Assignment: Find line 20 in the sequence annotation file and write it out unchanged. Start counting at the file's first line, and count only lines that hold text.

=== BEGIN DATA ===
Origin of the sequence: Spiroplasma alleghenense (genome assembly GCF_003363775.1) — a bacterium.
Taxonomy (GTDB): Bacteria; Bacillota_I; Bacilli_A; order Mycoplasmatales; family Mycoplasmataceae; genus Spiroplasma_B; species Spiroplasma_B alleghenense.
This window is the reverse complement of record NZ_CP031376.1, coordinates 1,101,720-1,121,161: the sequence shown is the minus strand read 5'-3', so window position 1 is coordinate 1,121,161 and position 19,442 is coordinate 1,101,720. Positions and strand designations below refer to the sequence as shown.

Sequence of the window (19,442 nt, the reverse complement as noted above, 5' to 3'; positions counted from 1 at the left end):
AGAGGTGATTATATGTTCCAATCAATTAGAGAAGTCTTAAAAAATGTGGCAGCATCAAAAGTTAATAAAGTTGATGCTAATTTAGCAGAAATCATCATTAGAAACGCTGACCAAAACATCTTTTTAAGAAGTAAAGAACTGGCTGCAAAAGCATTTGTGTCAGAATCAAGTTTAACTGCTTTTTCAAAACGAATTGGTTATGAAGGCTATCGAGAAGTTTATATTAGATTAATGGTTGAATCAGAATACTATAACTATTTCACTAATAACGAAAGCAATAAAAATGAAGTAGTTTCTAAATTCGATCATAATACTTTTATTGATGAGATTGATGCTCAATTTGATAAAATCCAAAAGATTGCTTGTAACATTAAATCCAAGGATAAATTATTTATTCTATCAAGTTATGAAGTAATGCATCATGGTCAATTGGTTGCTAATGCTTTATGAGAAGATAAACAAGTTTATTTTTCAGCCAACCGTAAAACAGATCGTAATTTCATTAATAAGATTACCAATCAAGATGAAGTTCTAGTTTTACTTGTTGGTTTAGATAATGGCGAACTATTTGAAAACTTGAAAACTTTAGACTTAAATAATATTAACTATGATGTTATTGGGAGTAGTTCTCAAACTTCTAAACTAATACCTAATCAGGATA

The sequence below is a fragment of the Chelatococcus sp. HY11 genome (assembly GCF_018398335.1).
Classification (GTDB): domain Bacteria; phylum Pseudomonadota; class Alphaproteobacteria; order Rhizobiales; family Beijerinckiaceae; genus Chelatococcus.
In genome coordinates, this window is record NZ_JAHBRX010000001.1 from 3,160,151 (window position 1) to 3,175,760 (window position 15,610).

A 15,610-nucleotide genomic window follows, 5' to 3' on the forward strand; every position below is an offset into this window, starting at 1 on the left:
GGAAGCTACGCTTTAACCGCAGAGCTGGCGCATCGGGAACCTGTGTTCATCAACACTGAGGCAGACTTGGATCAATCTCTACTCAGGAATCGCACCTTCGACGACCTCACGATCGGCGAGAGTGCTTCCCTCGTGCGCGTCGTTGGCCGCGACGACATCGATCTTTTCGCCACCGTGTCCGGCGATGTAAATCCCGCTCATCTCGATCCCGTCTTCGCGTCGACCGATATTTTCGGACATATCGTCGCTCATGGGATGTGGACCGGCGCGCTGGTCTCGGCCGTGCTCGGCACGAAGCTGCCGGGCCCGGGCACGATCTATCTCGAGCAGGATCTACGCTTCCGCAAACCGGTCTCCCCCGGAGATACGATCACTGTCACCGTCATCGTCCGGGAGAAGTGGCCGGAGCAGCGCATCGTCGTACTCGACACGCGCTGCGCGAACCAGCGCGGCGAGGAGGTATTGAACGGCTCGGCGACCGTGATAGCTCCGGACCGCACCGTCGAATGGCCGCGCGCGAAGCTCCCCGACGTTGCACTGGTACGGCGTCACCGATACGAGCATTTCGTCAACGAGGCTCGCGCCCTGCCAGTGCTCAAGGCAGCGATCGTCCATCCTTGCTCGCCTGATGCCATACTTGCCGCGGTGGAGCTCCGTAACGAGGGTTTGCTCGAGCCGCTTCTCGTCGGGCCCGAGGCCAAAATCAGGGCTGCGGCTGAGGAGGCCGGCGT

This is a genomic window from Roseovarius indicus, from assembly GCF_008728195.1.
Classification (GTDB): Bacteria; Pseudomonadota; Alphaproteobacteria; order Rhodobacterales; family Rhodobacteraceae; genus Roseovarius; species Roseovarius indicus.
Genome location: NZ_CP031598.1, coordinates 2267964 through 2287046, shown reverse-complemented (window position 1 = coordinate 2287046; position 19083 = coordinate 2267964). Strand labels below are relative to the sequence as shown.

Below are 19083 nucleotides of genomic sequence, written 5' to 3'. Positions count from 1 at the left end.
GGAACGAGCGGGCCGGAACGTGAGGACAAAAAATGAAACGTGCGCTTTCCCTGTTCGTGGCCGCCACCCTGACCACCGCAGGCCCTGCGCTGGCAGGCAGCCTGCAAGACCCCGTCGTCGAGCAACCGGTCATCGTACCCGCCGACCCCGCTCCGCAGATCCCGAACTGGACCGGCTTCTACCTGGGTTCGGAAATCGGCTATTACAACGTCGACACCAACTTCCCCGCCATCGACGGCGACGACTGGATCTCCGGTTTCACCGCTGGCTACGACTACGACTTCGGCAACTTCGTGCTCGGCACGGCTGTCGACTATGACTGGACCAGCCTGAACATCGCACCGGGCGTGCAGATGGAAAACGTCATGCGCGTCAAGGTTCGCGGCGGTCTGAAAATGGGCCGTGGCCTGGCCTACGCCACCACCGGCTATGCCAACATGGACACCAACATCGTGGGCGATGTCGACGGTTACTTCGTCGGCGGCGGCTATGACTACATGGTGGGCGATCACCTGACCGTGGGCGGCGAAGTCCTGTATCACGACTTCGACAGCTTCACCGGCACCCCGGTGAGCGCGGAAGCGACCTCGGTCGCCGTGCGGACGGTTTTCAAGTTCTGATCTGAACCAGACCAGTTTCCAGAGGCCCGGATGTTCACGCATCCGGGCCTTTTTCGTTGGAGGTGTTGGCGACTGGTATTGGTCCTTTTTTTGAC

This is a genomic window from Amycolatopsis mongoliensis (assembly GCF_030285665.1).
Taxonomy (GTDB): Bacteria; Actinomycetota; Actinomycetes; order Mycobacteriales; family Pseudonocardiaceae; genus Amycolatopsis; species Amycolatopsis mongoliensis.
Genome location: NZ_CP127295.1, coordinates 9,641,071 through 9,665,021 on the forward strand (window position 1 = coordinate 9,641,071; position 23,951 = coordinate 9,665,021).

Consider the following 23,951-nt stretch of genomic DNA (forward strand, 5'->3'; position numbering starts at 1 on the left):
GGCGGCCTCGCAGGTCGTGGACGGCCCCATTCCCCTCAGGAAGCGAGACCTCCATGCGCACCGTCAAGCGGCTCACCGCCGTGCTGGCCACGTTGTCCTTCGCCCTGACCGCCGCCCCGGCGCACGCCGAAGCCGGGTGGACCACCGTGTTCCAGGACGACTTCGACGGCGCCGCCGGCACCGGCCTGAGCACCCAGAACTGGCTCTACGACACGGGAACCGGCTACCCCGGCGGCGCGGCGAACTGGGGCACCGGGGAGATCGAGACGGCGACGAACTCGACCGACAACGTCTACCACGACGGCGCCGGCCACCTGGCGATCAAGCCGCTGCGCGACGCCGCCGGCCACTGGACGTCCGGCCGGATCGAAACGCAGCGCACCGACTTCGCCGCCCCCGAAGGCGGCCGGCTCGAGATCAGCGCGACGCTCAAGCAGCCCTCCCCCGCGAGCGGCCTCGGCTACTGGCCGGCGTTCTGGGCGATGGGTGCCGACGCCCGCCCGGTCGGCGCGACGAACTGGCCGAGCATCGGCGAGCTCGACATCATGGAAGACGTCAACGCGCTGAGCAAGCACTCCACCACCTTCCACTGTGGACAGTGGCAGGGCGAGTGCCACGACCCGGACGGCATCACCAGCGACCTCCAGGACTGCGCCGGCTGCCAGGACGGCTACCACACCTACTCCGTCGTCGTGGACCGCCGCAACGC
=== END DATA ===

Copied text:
GGCGGCCTCGCAGGTCGTGGACGGCCCCATTCCCCTCAGGAAGCGAGACCTCCATGCGCACCGTCAAGCGGCTCACCGCCGTGCTGGCCACGTTGTCCTTCGCCCTGACCGCCGCCCCGGCGCACGCCGAAGCCGGGTGGACCACCGTGTTCCAGGACGACTTCGACGGCGCCGCCGGCACCGGCCTGAGCACCCAGAACTGGCTCTACGACACGGGAACCGGCTACCCCGGCGGCGCGGCGAACTGGGGCACCGGGGAGATCGAGACGGCGACGAACTCGACCGACAACGTCTACCACGACGGCGCCGGCCACCTGGCGATCAAGCCGCTGCGCGACGCCGCCGGCCACTGGACGTCCGGCCGGATCGAAACGCAGCGCACCGACTTCGCCGCCCCCGAAGGCGGCCGGCTCGAGATCAGCGCGACGCTCAAGCAGCCCTCCCCCGCGAGCGGCCTCGGCTACTGGCCGGCGTTCTGGGCGATGGGTGCCGACGCCCGCCCGGTCGGCGCGACGAACTGGCCGAGCATCGGCGAGCTCGACATCATGGAAGACGTCAACGCGCTGAGCAAGCACTCCACCACCTTCCACTGTGGACAGTGGCAGGGCGAGTGCCACGACCCGGACGGCATCACCAGCGACCTCCAGGACTGCGCCGGCTGCCAGGACGGCTACCACACCTACTCCGTCGTCGTGGACCGCCGCAACGC